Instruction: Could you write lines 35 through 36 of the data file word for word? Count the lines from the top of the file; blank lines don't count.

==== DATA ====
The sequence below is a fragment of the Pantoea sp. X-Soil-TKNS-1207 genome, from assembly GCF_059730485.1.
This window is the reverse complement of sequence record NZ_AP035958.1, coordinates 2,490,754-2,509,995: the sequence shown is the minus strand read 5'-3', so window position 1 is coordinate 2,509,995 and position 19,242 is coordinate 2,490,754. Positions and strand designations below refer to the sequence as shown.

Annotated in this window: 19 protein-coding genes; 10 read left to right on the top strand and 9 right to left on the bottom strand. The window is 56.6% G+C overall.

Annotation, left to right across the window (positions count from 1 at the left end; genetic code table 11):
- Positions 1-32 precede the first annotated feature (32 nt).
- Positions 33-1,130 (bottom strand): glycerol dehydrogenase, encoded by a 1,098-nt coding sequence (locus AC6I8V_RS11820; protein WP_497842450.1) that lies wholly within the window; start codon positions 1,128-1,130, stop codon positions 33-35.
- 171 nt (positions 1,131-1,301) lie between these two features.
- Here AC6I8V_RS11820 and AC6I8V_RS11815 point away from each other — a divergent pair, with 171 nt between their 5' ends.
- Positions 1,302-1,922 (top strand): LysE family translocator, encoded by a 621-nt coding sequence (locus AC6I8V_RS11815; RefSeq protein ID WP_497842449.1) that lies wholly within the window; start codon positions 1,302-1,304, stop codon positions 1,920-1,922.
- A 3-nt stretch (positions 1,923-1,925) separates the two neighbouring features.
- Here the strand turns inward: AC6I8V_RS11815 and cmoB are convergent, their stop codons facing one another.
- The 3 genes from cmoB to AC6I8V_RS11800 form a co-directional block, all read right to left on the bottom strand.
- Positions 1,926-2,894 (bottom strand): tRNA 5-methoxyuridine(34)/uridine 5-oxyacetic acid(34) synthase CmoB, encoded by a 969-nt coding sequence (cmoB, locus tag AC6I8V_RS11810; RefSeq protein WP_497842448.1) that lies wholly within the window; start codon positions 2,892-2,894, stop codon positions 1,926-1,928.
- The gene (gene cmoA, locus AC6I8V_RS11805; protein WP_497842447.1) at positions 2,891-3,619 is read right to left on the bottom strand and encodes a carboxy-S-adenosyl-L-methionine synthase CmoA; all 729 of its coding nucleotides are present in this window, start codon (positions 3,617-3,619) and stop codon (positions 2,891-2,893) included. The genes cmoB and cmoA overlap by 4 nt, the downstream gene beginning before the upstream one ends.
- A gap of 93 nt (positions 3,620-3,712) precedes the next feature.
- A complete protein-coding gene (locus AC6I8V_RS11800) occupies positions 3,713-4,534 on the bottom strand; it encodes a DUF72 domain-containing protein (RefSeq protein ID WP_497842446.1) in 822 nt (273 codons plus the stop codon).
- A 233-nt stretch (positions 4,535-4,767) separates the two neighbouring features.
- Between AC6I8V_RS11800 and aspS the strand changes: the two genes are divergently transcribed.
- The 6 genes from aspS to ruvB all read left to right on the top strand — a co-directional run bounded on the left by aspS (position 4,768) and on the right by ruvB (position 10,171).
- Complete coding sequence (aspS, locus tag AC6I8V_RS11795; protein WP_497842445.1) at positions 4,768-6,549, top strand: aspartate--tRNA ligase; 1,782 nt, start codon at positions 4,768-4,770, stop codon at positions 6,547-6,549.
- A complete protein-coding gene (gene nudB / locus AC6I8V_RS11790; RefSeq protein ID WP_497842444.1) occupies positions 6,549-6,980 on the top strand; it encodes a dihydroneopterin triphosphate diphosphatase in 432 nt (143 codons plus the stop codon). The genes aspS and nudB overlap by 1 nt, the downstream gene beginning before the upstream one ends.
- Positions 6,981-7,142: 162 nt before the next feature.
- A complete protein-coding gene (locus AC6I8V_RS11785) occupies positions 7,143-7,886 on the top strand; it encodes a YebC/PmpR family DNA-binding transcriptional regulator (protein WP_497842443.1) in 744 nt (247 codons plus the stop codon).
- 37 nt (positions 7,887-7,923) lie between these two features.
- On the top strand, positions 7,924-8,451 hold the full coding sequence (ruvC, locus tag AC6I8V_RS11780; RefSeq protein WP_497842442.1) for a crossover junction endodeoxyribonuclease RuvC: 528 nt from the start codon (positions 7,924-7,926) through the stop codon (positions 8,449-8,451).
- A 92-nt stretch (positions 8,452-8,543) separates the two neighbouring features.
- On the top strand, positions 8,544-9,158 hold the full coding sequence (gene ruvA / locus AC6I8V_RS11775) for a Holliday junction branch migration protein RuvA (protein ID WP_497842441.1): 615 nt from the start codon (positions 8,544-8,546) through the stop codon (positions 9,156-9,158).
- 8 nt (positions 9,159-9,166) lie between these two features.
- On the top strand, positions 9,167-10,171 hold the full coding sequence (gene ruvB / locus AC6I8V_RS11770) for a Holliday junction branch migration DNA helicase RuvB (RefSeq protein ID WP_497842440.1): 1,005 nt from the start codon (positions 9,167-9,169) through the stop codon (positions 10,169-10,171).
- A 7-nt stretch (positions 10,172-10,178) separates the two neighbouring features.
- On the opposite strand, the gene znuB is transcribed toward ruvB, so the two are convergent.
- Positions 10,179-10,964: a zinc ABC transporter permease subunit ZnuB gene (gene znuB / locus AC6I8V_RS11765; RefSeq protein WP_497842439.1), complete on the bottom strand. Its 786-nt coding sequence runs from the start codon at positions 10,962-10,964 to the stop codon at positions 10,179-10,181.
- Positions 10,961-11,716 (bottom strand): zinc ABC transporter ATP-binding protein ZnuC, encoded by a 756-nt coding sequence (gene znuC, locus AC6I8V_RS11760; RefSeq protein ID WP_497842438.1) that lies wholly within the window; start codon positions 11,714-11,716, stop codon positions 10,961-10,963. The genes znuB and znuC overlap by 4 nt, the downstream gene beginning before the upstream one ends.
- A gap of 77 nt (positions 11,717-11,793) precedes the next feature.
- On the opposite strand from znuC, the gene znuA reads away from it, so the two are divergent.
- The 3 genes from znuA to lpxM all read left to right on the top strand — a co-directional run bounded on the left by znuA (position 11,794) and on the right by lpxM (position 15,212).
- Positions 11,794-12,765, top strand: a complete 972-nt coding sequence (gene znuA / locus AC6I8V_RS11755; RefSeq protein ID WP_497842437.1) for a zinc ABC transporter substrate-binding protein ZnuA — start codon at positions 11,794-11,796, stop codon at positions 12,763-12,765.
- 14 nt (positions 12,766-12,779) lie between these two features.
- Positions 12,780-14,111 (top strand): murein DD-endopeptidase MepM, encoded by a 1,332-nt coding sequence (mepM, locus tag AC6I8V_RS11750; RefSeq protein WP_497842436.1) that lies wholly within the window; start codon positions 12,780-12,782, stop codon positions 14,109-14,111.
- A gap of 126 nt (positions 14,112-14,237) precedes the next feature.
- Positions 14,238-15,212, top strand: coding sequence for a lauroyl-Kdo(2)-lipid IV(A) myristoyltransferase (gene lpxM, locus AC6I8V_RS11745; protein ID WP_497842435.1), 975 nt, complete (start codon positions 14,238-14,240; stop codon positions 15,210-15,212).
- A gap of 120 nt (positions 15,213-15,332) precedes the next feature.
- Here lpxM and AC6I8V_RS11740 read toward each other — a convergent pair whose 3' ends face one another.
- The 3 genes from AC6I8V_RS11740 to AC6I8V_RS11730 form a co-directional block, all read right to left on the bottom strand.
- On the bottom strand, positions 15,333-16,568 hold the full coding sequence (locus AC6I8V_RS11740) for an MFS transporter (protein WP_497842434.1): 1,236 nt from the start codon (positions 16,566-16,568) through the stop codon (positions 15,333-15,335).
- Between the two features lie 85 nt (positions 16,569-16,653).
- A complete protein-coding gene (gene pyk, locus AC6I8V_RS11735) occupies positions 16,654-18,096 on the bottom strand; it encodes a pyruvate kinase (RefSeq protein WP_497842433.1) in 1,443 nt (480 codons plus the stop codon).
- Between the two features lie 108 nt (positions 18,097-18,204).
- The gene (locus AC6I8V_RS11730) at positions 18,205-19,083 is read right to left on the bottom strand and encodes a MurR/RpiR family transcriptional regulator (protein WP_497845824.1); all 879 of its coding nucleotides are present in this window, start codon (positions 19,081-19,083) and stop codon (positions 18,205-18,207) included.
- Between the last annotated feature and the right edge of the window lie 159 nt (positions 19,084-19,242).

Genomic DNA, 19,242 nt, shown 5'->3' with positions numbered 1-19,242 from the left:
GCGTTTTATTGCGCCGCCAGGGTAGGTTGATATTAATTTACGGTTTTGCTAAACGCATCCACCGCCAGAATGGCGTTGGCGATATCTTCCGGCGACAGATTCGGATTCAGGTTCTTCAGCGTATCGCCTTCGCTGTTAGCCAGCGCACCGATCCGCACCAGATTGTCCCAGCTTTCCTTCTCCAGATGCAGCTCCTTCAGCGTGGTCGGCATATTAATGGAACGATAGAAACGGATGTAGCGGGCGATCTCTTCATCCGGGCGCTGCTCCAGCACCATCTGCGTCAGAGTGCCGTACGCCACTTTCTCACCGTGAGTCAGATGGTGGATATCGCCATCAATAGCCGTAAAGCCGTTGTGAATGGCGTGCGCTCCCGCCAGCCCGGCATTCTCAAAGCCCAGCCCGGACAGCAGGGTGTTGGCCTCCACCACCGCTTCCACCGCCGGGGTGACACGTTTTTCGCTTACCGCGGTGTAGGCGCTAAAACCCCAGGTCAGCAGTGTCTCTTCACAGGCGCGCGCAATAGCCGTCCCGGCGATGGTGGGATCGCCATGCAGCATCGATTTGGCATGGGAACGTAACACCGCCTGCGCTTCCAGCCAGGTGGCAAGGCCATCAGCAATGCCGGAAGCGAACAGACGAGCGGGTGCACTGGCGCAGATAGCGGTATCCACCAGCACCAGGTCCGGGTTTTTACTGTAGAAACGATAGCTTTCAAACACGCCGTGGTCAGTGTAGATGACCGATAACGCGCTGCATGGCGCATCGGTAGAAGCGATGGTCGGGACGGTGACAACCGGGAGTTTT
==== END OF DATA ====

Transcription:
- On the opposite strand from znuC, the gene znuA reads away from it, so the two are divergent.
- The 3 genes from znuA to lpxM all read left to right on the top strand — a co-directional run bounded on the left by znuA (position 11,794) and on the right by lpxM (position 15,212).